Incentives for staying in the laboratory
limo Shows State-by-State Benfits
Companies seeking to locate or relocate their research and experimentation (R&E) facilities can frequently benefit from state business incentives such as state R&E credits. In addition to summarizing the R&E credits offered by the states, the authors compare the effective rates of these credits based on the differences in the statutory rates, the definition of creditable research, and the limitations imposed in the credit formulae used to compute the credit. Using sales and research and development expenditures from the Ford Motor Company's published financial statements, they simulate the effective rate of R&E credit for the 32 states that have some form of R&E tax credit.
No keep pace with technology, U.S. companies must make significant investments in research and experimentation (R&E). Both the federal and state governments support a broad range of R&E initiatives, both directly and indirectly.
The most direct support, which involves government funding of basic and applied R&E, is often tied to objectives such as national defense or future economic growth. Indirect support is offered through a variety of policies, including a federal R&E tax credit, which encourages firms to spend more on research.
Most state governments have also enacted tax credits to encourage firms to conduct research within their state. Although the statutory rate to compute the credit varies from state to state, most states structure their credits after the federal tax credit for R&E expenses. The Exhibit identifies the 32 states with some form of tax credit for qualified R&E expenditures. The majority of these states base the amount of the credit on the increase in qualified R&E expenditures over a three- or five-year base period. The states' statutory rates range between 5% and 6.5% of qualified R&E costs for a majority of states. Generally, those states with lower credit rates are more liberal in the items that are eligible for the credit. Most of the states offering R&E credits allow unused credits to carry over to future years.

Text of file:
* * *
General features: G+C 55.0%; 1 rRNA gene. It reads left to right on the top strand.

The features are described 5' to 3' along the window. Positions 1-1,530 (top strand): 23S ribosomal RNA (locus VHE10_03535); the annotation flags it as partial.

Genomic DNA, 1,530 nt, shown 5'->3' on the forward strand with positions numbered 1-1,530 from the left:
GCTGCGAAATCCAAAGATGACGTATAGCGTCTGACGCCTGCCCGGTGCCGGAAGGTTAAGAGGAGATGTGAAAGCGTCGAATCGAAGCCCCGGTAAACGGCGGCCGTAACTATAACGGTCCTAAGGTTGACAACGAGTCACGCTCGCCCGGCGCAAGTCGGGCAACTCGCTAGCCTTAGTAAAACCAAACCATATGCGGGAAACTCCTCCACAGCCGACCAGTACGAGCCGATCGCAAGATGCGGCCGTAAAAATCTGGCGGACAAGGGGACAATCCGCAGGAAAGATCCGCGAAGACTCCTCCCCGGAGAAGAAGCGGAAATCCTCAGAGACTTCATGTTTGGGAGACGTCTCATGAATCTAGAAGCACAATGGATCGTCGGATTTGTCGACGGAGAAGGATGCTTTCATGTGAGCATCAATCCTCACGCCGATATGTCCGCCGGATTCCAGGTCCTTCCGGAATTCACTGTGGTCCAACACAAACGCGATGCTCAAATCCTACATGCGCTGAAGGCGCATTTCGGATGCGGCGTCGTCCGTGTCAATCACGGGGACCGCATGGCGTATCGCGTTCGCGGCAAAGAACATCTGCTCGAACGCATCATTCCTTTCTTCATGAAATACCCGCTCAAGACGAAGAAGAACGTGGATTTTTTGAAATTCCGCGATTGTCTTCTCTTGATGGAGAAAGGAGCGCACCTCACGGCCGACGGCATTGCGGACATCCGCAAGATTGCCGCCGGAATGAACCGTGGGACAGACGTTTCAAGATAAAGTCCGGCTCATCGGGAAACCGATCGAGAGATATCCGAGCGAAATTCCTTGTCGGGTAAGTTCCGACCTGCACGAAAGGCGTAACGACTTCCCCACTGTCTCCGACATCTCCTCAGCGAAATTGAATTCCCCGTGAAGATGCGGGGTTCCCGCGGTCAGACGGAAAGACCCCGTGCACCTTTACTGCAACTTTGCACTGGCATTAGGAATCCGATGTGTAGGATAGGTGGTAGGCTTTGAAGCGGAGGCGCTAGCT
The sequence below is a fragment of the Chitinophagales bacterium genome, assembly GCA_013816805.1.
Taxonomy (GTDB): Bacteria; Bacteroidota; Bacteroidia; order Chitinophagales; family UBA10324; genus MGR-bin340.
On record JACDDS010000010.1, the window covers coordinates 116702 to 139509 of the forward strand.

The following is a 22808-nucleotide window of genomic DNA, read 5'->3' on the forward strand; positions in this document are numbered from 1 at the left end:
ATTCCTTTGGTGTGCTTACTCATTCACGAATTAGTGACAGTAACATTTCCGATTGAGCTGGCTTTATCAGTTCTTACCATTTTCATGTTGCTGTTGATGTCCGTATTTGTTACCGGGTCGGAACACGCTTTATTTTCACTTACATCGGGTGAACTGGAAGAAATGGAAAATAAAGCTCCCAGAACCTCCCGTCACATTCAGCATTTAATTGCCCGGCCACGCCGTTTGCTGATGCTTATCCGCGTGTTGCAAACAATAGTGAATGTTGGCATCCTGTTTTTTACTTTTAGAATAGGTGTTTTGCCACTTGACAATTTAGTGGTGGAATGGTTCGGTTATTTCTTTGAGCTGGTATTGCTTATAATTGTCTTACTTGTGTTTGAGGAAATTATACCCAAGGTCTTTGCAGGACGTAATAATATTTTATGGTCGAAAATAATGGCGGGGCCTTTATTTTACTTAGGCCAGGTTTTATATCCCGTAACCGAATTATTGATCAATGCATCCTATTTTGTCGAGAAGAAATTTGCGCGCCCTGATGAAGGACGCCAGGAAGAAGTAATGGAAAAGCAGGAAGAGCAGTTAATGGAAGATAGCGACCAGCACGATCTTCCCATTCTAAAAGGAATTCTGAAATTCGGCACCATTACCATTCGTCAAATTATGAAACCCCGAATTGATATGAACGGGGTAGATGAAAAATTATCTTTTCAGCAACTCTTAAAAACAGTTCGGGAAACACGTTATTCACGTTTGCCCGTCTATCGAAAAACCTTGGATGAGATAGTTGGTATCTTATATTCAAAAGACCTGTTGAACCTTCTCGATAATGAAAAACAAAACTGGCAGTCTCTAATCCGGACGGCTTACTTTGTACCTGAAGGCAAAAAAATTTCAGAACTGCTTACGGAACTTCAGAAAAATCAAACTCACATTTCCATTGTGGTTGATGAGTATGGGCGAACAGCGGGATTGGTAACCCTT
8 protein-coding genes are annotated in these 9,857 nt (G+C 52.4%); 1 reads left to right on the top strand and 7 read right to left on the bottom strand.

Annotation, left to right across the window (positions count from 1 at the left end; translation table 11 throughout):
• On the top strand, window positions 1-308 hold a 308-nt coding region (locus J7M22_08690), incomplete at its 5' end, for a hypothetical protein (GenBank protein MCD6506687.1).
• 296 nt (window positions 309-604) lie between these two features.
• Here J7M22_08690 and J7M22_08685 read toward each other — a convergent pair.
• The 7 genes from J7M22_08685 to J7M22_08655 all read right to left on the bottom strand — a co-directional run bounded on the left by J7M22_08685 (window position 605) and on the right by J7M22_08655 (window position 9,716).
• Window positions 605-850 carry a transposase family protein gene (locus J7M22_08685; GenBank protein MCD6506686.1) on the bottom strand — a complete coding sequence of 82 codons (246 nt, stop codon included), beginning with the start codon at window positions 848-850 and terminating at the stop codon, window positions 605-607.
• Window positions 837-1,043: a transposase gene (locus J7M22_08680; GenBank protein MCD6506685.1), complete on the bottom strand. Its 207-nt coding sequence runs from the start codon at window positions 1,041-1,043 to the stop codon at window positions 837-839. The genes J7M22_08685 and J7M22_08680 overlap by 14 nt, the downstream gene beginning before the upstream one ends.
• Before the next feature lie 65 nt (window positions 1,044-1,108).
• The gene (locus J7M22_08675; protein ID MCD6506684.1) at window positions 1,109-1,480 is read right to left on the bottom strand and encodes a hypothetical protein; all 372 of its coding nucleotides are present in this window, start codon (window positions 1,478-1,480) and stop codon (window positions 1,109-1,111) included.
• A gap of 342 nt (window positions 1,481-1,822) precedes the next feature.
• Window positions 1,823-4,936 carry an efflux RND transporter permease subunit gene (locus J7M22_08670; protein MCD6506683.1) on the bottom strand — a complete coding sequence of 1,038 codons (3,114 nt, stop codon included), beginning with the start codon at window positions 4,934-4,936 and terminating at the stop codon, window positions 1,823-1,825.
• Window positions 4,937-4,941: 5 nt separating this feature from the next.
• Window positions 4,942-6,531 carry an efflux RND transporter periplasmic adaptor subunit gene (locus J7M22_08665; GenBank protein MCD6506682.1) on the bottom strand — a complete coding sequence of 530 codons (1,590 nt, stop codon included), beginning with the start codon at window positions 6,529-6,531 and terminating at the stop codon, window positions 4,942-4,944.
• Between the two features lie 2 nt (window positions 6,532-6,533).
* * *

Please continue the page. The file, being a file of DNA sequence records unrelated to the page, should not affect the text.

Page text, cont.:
Between 1998 and 2000, 32 states offered R&E credits at rates ranging from 3% to 20 %. However, the effective rates of credit for the 32 states presented in the Exhibit range from a low of zero to a high of 100% of its statutory rate. Moreover, a number of states reduce the credit's attractiveness through restrictions, such as the requirement to locate in designated enterprise zones and the inability to carry unused R&E credit back or forward to other taxable years.
Federal Definition of Eligible Expenditures
The United States first offered an R&E tax credit in 1981: a 20% percent credit for expenditures made in an experimental or laboratory sense (Public Law 97-34). Qualified expenses included in-house, contract, or basic research; for example, wages for research employees, research supplies, lease payments for property used in research, and 65% of contract research costs. Such expenditures are eligible for either a basic research credit or an incremental credit. To obtain the credit, R&E costs must be technological in nature, potentially useful in the development of a new or improved business component, or elements of experimentation for a functional process.
The development or improvement of an experimental model, plant process, or formula qualifies for the credit, but expenditures for the refinement or production of a product do not quality for the credit. Expenses for testing, efficiency surveys, and consumer surveys on existing products are also disqualified. Furthermore, R&E conducted outside of the United States does not qualify for the federal R&E tax credit.
States' definitions of eligible expenditures. Nearly all of the 32 states included in the Exhibit adopted the federal definition of qualified expenses under IRC section 41, which distinguishes between in-house and contract-related R&E expenditures but does not restrict the credit to expenditures incurred in designated enterprise zones. …